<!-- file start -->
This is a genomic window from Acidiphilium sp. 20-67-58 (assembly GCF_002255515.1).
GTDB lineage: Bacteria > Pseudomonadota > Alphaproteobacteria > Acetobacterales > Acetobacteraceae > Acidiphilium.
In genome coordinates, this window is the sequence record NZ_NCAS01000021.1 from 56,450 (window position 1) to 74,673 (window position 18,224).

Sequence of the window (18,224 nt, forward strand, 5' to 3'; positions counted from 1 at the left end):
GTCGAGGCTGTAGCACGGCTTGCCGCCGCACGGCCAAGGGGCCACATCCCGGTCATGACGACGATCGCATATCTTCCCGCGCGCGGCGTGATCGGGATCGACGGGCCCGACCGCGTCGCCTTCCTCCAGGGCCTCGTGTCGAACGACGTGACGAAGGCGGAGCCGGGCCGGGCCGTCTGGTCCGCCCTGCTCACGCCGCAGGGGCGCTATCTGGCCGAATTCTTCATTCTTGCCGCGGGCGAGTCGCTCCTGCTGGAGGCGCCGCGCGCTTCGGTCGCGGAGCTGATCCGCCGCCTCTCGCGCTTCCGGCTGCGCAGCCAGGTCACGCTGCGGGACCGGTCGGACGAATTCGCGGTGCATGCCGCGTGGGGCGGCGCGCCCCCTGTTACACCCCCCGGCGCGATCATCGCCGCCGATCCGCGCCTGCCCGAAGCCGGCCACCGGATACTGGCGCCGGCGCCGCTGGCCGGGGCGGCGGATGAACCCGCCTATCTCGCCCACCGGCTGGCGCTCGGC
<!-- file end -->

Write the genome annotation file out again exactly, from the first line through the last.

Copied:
This is a genomic window from Acidiphilium sp. 20-67-58 (assembly GCF_002255515.1).
GTDB lineage: Bacteria > Pseudomonadota > Alphaproteobacteria > Acetobacterales > Acetobacteraceae > Acidiphilium.
In genome coordinates, this window is the sequence record NZ_NCAS01000021.1 from 56,450 (window position 1) to 74,673 (window position 18,224).

Sequence of the window (18,224 nt, forward strand, 5' to 3'; positions counted from 1 at the left end):
GTCGAGGCTGTAGCACGGCTTGCCGCCGCACGGCCAAGGGGCCACATCCCGGTCATGACGACGATCGCATATCTTCCCGCGCGCGGCGTGATCGGGATCGACGGGCCCGACCGCGTCGCCTTCCTCCAGGGCCTCGTGTCGAACGACGTGACGAAGGCGGAGCCGGGCCGGGCCGTCTGGTCCGCCCTGCTCACGCCGCAGGGGCGCTATCTGGCCGAATTCTTCATTCTTGCCGCGGGCGAGTCGCTCCTGCTGGAGGCGCCGCGCGCTTCGGTCGCGGAGCTGATCCGCCGCCTCTCGCGCTTCCGGCTGCGCAGCCAGGTCACGCTGCGGGACCGGTCGGACGAATTCGCGGTGCATGCCGCGTGGGGCGGCGCGCCCCCTGTTACACCCCCCGGCGCGATCATCGCCGCCGATCCGCGCCTGCCCGAAGCCGGCCACCGGATACTGGCGCCGGCGCCGCTGGCCGGGGCGGCGGATGAACCCGCCTATCTCGCCCACCGGCTGGCGCTCGGC